This situation has sparked rows between client and broker. "Make it clear who has responsibility for monitoring the warrant," says Mr Orr.

Warrants are widely seen as a dying market in the UK. "A lot of them tended to be issued on Far East trusts, and they fell out of bed," says Gideon Foster of brokers Wise Speke. Although few major companies now issue warrants, there is a huge market in Europe for covered warrants, which are linked to more estab- lished shares but are issued by third parties.

However, covered warrants cannot be traded on the London Stock Exchange, and the dealing costs are usually too high for smaller investors.

In some senses, warrants can be a way of making your money work twice, says Matthew Orr. Because warrants cost a fraction of a share price, the remaining cash can accrue interest in a bank or building society account. But holders of warrants do not get the dividends shareholders do. "If that share is a big dividend payer, then you've got to factor that in," Mr Orr says.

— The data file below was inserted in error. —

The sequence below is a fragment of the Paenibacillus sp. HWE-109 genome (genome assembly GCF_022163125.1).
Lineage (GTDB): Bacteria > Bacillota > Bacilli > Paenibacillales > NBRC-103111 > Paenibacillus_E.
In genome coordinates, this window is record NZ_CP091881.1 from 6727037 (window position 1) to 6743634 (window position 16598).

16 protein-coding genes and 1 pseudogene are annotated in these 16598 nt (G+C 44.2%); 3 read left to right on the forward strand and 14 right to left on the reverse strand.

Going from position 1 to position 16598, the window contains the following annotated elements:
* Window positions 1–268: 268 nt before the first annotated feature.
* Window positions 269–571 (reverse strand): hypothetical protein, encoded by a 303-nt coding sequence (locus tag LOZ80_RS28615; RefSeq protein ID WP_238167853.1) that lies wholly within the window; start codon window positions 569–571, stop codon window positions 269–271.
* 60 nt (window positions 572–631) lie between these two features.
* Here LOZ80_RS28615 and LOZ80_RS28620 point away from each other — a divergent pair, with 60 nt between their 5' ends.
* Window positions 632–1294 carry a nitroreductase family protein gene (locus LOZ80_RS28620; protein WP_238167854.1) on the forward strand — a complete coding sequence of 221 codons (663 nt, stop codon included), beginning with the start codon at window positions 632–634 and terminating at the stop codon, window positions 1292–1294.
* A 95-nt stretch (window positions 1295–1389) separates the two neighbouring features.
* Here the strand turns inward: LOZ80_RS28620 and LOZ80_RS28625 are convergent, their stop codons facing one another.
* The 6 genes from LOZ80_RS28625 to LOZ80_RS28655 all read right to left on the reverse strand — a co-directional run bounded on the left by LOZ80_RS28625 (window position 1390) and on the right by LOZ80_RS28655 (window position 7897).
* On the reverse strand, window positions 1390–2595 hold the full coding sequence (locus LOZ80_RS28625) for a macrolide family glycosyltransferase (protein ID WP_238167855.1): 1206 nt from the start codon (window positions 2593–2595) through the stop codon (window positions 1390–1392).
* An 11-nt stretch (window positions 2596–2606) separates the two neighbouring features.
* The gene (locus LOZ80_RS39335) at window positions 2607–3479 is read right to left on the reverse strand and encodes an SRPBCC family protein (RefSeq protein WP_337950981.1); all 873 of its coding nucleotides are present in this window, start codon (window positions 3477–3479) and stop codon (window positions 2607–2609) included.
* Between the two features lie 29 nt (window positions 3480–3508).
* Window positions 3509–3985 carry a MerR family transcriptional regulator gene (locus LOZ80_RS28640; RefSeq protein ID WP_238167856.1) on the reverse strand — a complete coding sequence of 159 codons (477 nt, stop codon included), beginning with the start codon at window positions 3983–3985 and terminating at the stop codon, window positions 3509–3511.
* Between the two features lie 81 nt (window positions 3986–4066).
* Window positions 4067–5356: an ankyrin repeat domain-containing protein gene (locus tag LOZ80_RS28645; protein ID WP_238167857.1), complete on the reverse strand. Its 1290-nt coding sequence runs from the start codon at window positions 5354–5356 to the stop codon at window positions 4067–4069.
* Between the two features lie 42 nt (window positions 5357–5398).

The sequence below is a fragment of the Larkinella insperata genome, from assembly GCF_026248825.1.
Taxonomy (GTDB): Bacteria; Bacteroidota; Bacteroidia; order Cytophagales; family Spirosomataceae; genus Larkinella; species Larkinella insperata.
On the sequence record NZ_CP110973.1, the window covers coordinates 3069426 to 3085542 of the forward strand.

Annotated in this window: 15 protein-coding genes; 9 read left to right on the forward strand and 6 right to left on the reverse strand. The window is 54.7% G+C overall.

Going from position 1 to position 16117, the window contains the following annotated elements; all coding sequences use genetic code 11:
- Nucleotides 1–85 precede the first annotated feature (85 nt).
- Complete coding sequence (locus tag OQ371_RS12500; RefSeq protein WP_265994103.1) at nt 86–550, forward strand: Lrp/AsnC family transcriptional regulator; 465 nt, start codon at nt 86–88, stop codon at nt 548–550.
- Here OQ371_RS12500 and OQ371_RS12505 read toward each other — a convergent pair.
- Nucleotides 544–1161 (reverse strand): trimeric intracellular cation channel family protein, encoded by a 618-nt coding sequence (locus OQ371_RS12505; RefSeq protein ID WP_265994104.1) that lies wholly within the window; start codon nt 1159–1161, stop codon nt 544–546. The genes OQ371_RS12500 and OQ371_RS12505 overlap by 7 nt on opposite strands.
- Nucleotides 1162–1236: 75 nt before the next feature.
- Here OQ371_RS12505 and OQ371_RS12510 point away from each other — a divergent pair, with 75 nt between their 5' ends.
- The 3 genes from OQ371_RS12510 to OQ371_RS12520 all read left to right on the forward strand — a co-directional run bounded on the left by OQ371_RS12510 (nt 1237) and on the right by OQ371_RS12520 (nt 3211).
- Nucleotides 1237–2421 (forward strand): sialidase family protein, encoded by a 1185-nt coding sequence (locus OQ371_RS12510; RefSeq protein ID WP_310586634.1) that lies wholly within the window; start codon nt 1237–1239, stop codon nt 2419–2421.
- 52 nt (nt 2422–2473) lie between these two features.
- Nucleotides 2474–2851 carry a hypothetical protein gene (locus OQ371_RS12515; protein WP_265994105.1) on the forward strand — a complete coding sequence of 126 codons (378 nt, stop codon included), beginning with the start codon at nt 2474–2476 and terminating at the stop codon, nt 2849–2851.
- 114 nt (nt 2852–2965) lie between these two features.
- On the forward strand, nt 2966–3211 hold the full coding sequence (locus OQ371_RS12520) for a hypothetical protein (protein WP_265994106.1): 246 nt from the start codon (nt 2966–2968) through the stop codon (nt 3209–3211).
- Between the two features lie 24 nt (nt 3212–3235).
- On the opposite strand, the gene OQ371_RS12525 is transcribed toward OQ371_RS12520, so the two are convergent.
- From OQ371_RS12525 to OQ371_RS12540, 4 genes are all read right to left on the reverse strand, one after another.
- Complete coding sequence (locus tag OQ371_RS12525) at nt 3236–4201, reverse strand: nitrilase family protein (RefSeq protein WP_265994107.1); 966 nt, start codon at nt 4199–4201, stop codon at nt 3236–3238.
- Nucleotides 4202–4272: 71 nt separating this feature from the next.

And although you do risk losing all your money when you buy warrants, there is a more positive way of looking at it. This is the only money you stand to lose. "If you'd bought the security, you could, in theory, watch the thing go bust," says Mr Orr.

Warrants Alert: 0117 9258882; Whitechurch Securities: 0117 9442266; Killik & Co: 0171-761 4400

`The Independent' is offering a free `Guide to High Risk/High Reward Investment', which outlines the most common ways in which savers can obtain higher than average returns on their funds, including warrants, by taking a more aggressive approach with their money. Your free copy of the guide, which is sponsored by Whitechurch Securities, is available by calling 0845 2711003